Wendell Berry, American writer and farmer, is the winner of the 2012 Peggy V. Helmerich Distinguished Author Award. Considered by many as the intellectual heir of the 20th century agrarian movement, Berry has spent his career exploring man’s relationship with the land and the community in his more than 50 works of fiction, nonfiction and poetry.
In 2010, Berry received a National Humanities Medal for his achievements as a poet, novelist, farmer and conservationist. In 2012, the National Endowment for the Humanities selected Berry to deliver the 41st annual Jefferson Lecture in the Humanities, which is the federal government’s most prestigious honor for intellectual achievement in the humanities.
The 78-year-old Kentuckian, who farms 125 acres near Port Royal, Ky., with his wife, Tanya, has established himself as a principled presence in American letters. Berry is known for his advocacy for small-scale agriculture, and the virtues of rural life and traditional values, such as marital fidelity and strong community ties. In an interview in the New Perspectives Quarterly, Berry once said: “Today, local economies are being destroyed by the ‘pluralistic,’ displaced, global economy, which has no respect for what works in a locality. The global economy is built on the principle that one place can be exploited, even destroyed, for the sake of another place.”
Berry began his prestigious career in 1960 with the release of the novel “Nathan Coulter,” set in Port William, a fictitious town located in Kentucky. Port William also is the backdrop for many of Berry’s short stories, as well as a number of his other novels, including “Jayber Crow” (2000), “Hannah Coulter” (2004) and “Andy Catlett: Early Travels” (2006).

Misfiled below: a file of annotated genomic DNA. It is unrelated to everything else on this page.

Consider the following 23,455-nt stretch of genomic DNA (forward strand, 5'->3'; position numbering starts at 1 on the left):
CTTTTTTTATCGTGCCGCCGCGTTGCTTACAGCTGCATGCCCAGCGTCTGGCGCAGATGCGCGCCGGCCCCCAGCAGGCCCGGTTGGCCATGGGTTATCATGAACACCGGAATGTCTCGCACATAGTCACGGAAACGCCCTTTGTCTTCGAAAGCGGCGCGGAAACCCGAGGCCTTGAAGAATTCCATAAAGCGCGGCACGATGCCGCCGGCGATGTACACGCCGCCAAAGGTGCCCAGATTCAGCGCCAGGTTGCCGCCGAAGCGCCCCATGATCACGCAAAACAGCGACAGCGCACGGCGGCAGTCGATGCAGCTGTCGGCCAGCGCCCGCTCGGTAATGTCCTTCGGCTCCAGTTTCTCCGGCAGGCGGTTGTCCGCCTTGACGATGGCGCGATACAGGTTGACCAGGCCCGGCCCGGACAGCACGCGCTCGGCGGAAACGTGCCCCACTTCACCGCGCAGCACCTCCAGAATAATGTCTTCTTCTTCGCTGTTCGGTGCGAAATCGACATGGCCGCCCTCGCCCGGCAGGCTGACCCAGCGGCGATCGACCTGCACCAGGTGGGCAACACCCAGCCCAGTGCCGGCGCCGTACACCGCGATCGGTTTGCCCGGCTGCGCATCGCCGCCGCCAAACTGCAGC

It was as a poet that Berry first gained literary recognition with volumes such as “The Broken Ground” (1964), “Openings: Poems” (1968), “Farming: A Handbook” (1970) and “The Country of Marriage” (1973). His most recent poetry collections are “Given: New Poems” (2005), “The Mad Farmer Poems” (2008) and “Leavings: Poems” (2010).
Other works by Berry include the essay collections “Citizenship Papers” (2004) and “The Way of Ignorance” (2005), and the 2008 children’s book “Whitefoot: A Story From the Center of the World,” illustrated by Davis Te Selle.
During his distinguished career, Berry has garnered numerous awards and honors, including a Guggenheim Foundation Fellowship (1962), a National Institute of Arts and Letters award for writing (1971), the American Academy of Arts and Letters Jean Stein Award (1987), the Ingersoll Foundation’s T.S. Eliot Award (1994), O. Henry Prize for short story (2005), the Conference on Christianity and Literature’s Lifetime Achievement Award (2005), and the Fellowship of Southern Writers’ Cleanth Brooks Medal for Lifetime Achievement (2009).